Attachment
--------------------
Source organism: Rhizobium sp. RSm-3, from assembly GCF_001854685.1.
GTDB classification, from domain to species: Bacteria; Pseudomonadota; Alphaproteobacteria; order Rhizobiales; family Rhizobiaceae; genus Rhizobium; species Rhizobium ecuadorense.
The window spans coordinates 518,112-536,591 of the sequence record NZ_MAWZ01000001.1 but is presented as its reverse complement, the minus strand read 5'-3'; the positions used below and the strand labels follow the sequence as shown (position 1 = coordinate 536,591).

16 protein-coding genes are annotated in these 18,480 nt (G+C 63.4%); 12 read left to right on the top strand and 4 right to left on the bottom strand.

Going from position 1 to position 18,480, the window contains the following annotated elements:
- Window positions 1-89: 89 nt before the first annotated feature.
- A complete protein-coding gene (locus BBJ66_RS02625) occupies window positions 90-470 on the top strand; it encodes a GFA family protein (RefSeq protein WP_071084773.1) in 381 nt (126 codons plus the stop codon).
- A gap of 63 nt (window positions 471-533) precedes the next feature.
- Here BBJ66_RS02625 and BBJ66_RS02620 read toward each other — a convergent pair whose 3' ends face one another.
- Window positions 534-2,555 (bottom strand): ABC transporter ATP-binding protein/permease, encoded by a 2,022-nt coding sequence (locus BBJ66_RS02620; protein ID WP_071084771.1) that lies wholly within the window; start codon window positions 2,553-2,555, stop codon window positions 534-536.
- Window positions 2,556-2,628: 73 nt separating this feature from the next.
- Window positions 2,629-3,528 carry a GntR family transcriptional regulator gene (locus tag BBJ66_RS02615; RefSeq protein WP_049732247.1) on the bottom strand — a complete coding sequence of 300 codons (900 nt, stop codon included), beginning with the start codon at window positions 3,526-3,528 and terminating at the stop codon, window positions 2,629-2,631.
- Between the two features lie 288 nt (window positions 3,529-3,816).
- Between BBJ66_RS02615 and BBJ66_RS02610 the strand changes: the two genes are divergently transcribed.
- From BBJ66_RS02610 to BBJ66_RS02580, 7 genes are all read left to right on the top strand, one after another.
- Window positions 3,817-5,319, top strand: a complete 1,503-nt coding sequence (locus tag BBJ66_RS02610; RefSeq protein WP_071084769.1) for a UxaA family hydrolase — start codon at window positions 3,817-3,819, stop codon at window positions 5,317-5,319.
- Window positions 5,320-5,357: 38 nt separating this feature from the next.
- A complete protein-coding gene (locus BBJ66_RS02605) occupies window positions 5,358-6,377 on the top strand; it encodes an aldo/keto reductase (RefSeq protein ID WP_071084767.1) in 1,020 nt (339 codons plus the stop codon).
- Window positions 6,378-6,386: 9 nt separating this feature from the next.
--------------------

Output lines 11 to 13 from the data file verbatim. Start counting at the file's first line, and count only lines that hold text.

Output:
- Window positions 2,556-2,628: 73 nt separating this feature from the next.
- Window positions 2,629-3,528 carry a GntR family transcriptional regulator gene (locus tag BBJ66_RS02615; RefSeq protein WP_049732247.1) on the bottom strand — a complete coding sequence of 300 codons (900 nt, stop codon included), beginning with the start codon at window positions 3,526-3,528 and terminating at the stop codon, window positions 2,629-2,631.
- Between the two features lie 288 nt (window positions 3,529-3,816).